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docjournal


SHORT HISTORY OF THE INDIAN FANTAIL
AND THE MEN THAT MADE IT HAPPEN.

The Indian Fantail, although a very old breed, is relatively new to the North American continent. The first documentation of Indian fantails in America was the arrival of a box of them that came to the San Diego Zoo as food for a shipment of snakes from India in 1927. Twelve years later, in 1939, Harvey Gatlin, the "Father" of the modern Indian Fantail, obtained two pair, and kept them until the war in 1941. Harvey had to dispose of all his pigeons in 1943. After the war Harvey's fascination with the Indian Fantail started him on a search so he could begin once again to raise and breed these beautiful pigeons. His search rewarded him with a tailmark hen. While waiting for a cock to show up, Harvey mated this hen to an English Trumpeter cock. He retained a couple of young from this mating. Harvey finally found an Indian cock for the tailmark hen, and this mating produced one youngster. A later addition of a white Indian fantail cock and two Thailand fantails put Harvey on the road to producing the beautiful birds we see in todays show halls.

Tony Brancato entered into the picture a few years later, and with Indians he had imported from India, along with birds from Harvey, he built a stud of whites that set the standard for todays Indian fantail. Harvey and Tony made note in Harvey's Indian fantail biography that there were NO standard fantail blood in the breed at that time.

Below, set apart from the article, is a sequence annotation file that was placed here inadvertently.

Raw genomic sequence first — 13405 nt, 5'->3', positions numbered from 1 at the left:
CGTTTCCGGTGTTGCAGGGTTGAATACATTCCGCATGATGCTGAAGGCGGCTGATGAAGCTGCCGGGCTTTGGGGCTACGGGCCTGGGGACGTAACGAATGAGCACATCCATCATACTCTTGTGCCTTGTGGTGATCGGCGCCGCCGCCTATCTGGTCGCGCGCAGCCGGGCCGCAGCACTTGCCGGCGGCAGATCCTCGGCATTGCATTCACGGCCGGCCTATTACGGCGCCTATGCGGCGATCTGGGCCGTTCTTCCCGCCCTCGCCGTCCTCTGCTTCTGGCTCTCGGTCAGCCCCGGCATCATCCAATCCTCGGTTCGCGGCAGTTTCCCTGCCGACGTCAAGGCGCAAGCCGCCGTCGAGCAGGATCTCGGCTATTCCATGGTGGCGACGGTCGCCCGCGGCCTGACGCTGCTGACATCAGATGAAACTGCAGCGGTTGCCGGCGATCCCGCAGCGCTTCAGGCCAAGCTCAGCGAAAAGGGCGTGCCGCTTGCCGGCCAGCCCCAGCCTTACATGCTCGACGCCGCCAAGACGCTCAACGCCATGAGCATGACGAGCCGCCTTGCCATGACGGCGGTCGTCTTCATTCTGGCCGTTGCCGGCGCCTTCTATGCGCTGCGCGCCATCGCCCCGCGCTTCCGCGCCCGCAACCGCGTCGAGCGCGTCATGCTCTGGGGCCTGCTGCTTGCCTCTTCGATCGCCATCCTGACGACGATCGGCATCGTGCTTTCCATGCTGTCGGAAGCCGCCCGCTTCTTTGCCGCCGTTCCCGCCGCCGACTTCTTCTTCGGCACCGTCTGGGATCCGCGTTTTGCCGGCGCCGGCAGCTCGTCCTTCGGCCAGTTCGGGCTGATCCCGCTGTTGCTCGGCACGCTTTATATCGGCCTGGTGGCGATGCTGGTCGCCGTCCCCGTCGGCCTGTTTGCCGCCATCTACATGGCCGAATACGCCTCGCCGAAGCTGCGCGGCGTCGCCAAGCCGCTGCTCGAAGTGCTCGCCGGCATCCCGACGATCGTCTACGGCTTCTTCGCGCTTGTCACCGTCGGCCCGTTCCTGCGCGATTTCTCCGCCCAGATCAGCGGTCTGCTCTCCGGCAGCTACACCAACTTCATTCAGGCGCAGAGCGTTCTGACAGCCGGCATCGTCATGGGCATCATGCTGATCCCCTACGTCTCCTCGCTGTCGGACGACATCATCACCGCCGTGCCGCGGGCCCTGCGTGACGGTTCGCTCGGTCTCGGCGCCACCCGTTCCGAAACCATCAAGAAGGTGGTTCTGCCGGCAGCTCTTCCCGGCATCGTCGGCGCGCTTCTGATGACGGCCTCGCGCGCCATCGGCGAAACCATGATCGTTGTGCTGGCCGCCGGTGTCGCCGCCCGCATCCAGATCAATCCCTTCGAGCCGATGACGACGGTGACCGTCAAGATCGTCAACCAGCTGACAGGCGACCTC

Next came the Luden brothers..Stan and Monty were to introduce most of the colors and markings found in the breed today. Some of the most noted were the Whitesides, Almonds and the outstanding Blue Barless. In 1998 Stan, with the assistance from Bill Larson, started introducing Brown into the Indian gene pool. Stan with bars and checks and Bill with the spread.

The names of breeders who contributed to the success of the Indian fantail has grown long over the years, but one that deserves mention is Gene Machado. As show birds go, Gene was the dominant show winner. His whites of the 1970s could compete with the whites of the 1990s.

Gene and Harvey have passed on, and Tony no longer breeds Indians, but the Luden brothers are still in there breeding away. Who knows what wonderous color and markings they will be introducing to the fancy in the years to come. I can hardly wait!

The latest of the super breeders is Joe Ceaser of Arizona. At the 1998 Grand National Pigeon show in San Bernardino, California, Joe had ten of the final fourteen birds in the parade of champions! The quality of the Indians in this show ran deep. What made this feat even more impressive is that Joe went on to sweep the show! Joe is not a one or two color specialist but breeds from many different colors and marks. All of them of outstanding quality!

The foregoing was submitted on 4-11-99 by Frank German